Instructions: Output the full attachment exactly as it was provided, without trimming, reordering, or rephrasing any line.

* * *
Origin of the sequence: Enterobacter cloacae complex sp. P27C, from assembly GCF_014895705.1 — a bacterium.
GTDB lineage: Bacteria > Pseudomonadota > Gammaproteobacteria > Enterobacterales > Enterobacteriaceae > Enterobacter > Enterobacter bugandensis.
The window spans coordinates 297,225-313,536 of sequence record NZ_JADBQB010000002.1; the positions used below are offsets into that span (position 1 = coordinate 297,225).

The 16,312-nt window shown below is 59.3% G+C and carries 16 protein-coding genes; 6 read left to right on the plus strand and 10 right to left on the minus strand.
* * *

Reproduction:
Origin of the sequence: Enterobacter cloacae complex sp. P27C, from assembly GCF_014895705.1 — a bacterium.
GTDB lineage: Bacteria > Pseudomonadota > Gammaproteobacteria > Enterobacterales > Enterobacteriaceae > Enterobacter > Enterobacter bugandensis.
The window spans coordinates 297,225-313,536 of sequence record NZ_JADBQB010000002.1; the positions used below are offsets into that span (position 1 = coordinate 297,225).

The 16,312-nt window shown below is 59.3% G+C and carries 16 protein-coding genes; 6 read left to right on the plus strand and 10 right to left on the minus strand.